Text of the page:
Lahore: Wary of the spot-fixing scandal that maligned the image of Pakistan cricket, the country's authorities are confident that with the establishment of a security and vigilance wing they will be able to check any such design in the future.
Recently the trio of Salman Butt, Mohammed Amir and Mohammed Asif, were found guilty of spot-fixing by the London court earlier this year and were subsequently put behind the bars.
"The governing board members were unanimous that Pakistan cricket could not afford the shame and embarrassment of another spot-fixing scandal and steps need to be taken to handle the issues of corruption and security with an iron fist," a senior official of the board said.
The PCB governing board during a 10 hour long meeting two days back approved the setting up of the security and vigilance wing which will be headed by either by a retired army official or a police officer.
"The process for selecting the person to head the wing and its members will be began soon as the board has said this wing must be set up on priority basis," COO, Subhan Ahmad said.
He informed the wing will not only be responsible for implementing anti-corruption measures in domestic cricket and in the national teams, but will also coordinate and supervise security arrangements for visiting teams.
"The new PCB Chairman is focused on trying to bring back international cricket to Pakistan and this could happen in 2012, so we want to be prepared for the scenario," he said.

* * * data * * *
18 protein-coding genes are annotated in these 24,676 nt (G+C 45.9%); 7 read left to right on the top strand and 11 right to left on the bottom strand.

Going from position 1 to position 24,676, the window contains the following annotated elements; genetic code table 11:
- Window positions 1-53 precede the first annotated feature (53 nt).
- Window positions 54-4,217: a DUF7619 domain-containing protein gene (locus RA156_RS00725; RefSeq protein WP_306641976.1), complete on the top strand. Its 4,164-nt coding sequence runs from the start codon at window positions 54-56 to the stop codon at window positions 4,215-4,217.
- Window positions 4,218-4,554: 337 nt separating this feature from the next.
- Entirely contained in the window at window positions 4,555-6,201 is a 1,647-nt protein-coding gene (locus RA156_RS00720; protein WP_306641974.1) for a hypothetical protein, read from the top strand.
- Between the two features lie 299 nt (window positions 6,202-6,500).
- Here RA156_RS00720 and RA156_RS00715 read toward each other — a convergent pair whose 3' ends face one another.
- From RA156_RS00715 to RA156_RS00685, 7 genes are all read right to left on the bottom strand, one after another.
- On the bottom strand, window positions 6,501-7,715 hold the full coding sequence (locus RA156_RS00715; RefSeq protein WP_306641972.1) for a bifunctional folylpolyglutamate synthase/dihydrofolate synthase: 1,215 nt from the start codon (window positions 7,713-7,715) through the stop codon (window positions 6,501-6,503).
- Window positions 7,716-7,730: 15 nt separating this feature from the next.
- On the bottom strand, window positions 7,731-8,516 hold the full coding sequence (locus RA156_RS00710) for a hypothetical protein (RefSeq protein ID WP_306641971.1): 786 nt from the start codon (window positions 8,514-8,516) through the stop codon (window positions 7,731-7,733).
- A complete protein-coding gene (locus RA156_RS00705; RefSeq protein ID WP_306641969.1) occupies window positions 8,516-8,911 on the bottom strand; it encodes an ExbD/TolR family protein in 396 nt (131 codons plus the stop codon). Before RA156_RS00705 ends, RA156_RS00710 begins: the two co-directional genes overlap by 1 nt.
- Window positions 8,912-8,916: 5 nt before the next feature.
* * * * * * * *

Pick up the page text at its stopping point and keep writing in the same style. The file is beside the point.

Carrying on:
Subhan added the new wing would coordinate with the ICC and other national and international security experts to convince foreign teams to tour Pakistan again.
"We are in the process of trying to convince teams like Bangladesh, Sri Lanka and even India to support us by playing matches in Pakistan.
"We understand their concerns but we have not given up hope. We are hopeful things will change for the better soon," he said.
Foreign teams refused to tour Pakistan after March, 2009 when militants attacked the Sri Lankan team in Lahore killing six Pakistani policemen and a van driver.
Five Sri Lankan players were also injured in the attack.
The incident also cost Pakistan its share of World Cup matches.
Subhan said the officials of the security and vigilance wing would also travel with the team on foreign tours to ensure the players were aware of the anti-corruption regulations and to keep an eye on them.
He said the governing board was informed by the Chairman, Zaka Ashraf about his recent meetings with officials of the ICC and other boards in Dubai.
"The chairman informed the governing board members that he had formally invited Bangladesh to tour Pakistan in the mid of 2012 for a Test series that is part of the FTP."
"He also informed the general body members that a tournament between Pakistan, Sri Lanka and Bangladesh was under discussion and the President BCB had invited Zaka Ashraf to visit Bangladesh in December during Pakistan team's tour to Bangladesh for further talks," Subhan said.